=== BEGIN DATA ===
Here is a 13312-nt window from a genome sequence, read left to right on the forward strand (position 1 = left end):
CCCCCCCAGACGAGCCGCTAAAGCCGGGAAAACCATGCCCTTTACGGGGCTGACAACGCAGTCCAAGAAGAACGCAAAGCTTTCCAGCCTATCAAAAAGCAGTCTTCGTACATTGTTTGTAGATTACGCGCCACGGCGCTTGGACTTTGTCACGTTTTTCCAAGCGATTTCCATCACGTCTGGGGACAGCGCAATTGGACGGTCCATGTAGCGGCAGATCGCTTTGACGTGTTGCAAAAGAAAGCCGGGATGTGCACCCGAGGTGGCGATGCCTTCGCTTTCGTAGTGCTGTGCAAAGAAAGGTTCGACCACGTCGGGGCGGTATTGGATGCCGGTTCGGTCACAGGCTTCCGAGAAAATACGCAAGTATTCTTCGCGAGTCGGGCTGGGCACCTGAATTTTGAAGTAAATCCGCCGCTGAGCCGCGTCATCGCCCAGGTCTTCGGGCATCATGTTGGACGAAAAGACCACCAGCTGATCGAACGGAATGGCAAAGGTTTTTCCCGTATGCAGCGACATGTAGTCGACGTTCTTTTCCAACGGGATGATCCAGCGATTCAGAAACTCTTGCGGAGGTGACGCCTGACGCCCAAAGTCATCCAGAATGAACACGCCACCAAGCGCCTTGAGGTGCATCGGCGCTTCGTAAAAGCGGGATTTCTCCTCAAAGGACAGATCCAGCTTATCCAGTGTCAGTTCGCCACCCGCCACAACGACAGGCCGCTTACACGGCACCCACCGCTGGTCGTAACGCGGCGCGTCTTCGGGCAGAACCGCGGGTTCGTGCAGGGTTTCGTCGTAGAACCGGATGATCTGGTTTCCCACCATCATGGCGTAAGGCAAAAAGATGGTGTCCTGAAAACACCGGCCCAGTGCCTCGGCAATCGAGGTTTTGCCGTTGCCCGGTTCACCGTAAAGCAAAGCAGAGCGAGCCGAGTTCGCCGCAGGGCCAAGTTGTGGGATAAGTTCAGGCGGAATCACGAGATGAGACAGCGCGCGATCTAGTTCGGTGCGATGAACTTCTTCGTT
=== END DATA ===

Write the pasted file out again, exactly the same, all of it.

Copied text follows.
Here is a 13312-nt window from a genome sequence, read left to right on the forward strand (position 1 = left end):
CCCCCCCAGACGAGCCGCTAAAGCCGGGAAAACCATGCCCTTTACGGGGCTGACAACGCAGTCCAAGAAGAACGCAAAGCTTTCCAGCCTATCAAAAAGCAGTCTTCGTACATTGTTTGTAGATTACGCGCCACGGCGCTTGGACTTTGTCACGTTTTTCCAAGCGATTTCCATCACGTCTGGGGACAGCGCAATTGGACGGTCCATGTAGCGGCAGATCGCTTTGACGTGTTGCAAAAGAAAGCCGGGATGTGCACCCGAGGTGGCGATGCCTTCGCTTTCGTAGTGCTGTGCAAAGAAAGGTTCGACCACGTCGGGGCGGTATTGGATGCCGGTTCGGTCACAGGCTTCCGAGAAAATACGCAAGTATTCTTCGCGAGTCGGGCTGGGCACCTGAATTTTGAAGTAAATCCGCCGCTGAGCCGCGTCATCGCCCAGGTCTTCGGGCATCATGTTGGACGAAAAGACCACCAGCTGATCGAACGGAATGGCAAAGGTTTTTCCCGTATGCAGCGACATGTAGTCGACGTTCTTTTCCAACGGGATGATCCAGCGATTCAGAAACTCTTGCGGAGGTGACGCCTGACGCCCAAAGTCATCCAGAATGAACACGCCACCAAGCGCCTTGAGGTGCATCGGCGCTTCGTAAAAGCGGGATTTCTCCTCAAAGGACAGATCCAGCTTATCCAGTGTCAGTTCGCCACCCGCCACAACGACAGGCCGCTTACACGGCACCCACCGCTGGTCGTAACGCGGCGCGTCTTCGGGCAGAACCGCGGGTTCGTGCAGGGTTTCGTCGTAGAACCGGATGATCTGGTTTCCCACCATCATGGCGTAAGGCAAAAAGATGGTGTCCTGAAAACACCGGCCCAGTGCCTCGGCAATCGAGGTTTTGCCGTTGCCCGGTTCACCGTAAAGCAAAGCAGAGCGAGCCGAGTTCGCCGCAGGGCCAAGTTGTGGGATAAGTTCAGGCGGAATCACGAGATGAGACAGCGCGCGATCTAGTTCGGTGCGATGAACTTCTTCGTT